ek praat klavier


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First ever piano solo recording. An hour of improvisation. SABC M1 Studio, Steinway Concert Grand. Recording sponsored by my late mother, Mariana le Roux. 1999.

My brother, Johan, and his wife, was present in the studio booth. His presence inspired me. I played as i used to at the time: giving performances on acoustic piano, starting with nothing, ending with silence. I refused having recordings made of my playing for some 6 years. I believed it was against the spirit of creating in the moment. I feared that listening back to them would hinder my development. The "recording" needs to take place inside, depositing whatever can stay in the subconscious, to be released in new dream-like forms with another moment of playing. Yet people wanted to have something to go back to in my physical absence. I could earn something from selling cds, on top of live performing (I only lived from a backpack at the time, my overheads were minimal). eventually recoding became an integral part of my overall creativity cycle. I left that "pure" state, along with the backpack. But still, there is something to be said for hat, something that is reflected in this recording, an almost existential thrust, demanding from the instrument to deliver a certain finality - the final word as to where the heart lies..

track nr Title description Duration
01 Ek praat klavier First ever recording (pre-HA!Man, 1998) at the M1A recording studio, SABC, Johannesburg.

Laura Kirsten: A dynamic work for solo-piano encompassing many moods. The work can be divided into 13 sections:

1. Slow, introspective start. Wordless singing of ethereal warmth. Voice undulating over simple piano chords. Whistling also adds ambience. Voice and piano climactic, but dies down.

2. (05:20) The piano displays more drama, rolling, bravura arpeggios. Returns to gentle singing evolving in indulging piano-playing. Resonant, energetic, jazzy conclusion.

3. (08:35) Peaceful piano playing that eventually moves into a more indulgent, faster-moving expression. Comparable to the music of the Russian Romanticists like Rachmaninoff, Arensky and Medtner.

4. (13:02) Peaceful mood of the start of the previous section lingers for a while, but gives way to vigorous, virtuoso interjections. Wordless singing soon follows - bizarre and playful passages accompanied by fantastic pianistic flourishes. Suddenly mood changes into sentimental arabesque-like playing a la Liszt.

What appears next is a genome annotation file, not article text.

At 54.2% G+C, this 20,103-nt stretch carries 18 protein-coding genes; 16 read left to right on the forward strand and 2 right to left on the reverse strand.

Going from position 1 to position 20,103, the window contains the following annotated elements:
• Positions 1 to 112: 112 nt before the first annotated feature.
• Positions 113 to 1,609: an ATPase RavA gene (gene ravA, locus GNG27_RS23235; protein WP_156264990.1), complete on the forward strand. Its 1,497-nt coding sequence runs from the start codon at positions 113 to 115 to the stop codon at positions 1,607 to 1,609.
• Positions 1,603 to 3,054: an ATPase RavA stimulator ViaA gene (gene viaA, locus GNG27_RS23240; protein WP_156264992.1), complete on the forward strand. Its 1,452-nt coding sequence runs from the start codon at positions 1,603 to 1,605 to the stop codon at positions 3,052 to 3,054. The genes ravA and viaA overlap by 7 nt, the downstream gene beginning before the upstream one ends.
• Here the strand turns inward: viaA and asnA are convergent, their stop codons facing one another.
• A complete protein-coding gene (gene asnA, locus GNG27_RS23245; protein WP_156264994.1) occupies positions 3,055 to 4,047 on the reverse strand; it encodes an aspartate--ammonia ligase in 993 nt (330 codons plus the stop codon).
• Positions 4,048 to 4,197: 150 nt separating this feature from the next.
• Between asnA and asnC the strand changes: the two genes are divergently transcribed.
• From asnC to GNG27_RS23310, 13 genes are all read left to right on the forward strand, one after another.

5. (17:40) Frenzied toccata a la Prokofiev. Whistling joins the mad rush. Bridge: Spaced-out singing with the virtuosic piano following in energetic spirit. Change to a trance-like evocation by repetitive piano patterns against mad, spontaneous singing. Gershwin-influences apparent in the boisteous syncopations. (23:26) Bridge: Introduced by calm whistling.

6. (24:00) Simple piano chords accompanies singing. Climax emotionally-charged. Expression of delicate beauty. Music defies definition (and superfluous adjectives).

7. (30:29) Slow, expressive piano playing reminiscent of Debussian impressionism.

8. (32:27) Music-box melody evokes childlike innocence. Texture light and transparent.

9. (33:54) Fuller resonance in chords. Hymnlike simplicity. Unfolds dramatically over the entire range of the piano then runs directly into

10. (36:54) Contrapuntal study in the style of a Shostakovich fugue.

11. (39:19) Starts with slow single line melody in the piano. Followed soon by lyric whistling and singing. Spontaneous madness makes an appearance as the tempo increases. Playful jazz exhibited with such panache.

12. (45:00) Mood turns introspective and weird. Whistling borders on the insane and eerie. Ominous, brooding. Climax is imminent. But suddenly layed-back jazz pianism enters which soon evolves into broad, indulging strokes of virtuosity.

13. (50:50) Conclusion: End is close at "hand". Simple, beautiful singing and piano accompaniment with moments of dramatic declamations. The last minute of the work starts with an innocent melody in the piano and tuneless whistling. Ending with a yearning howl.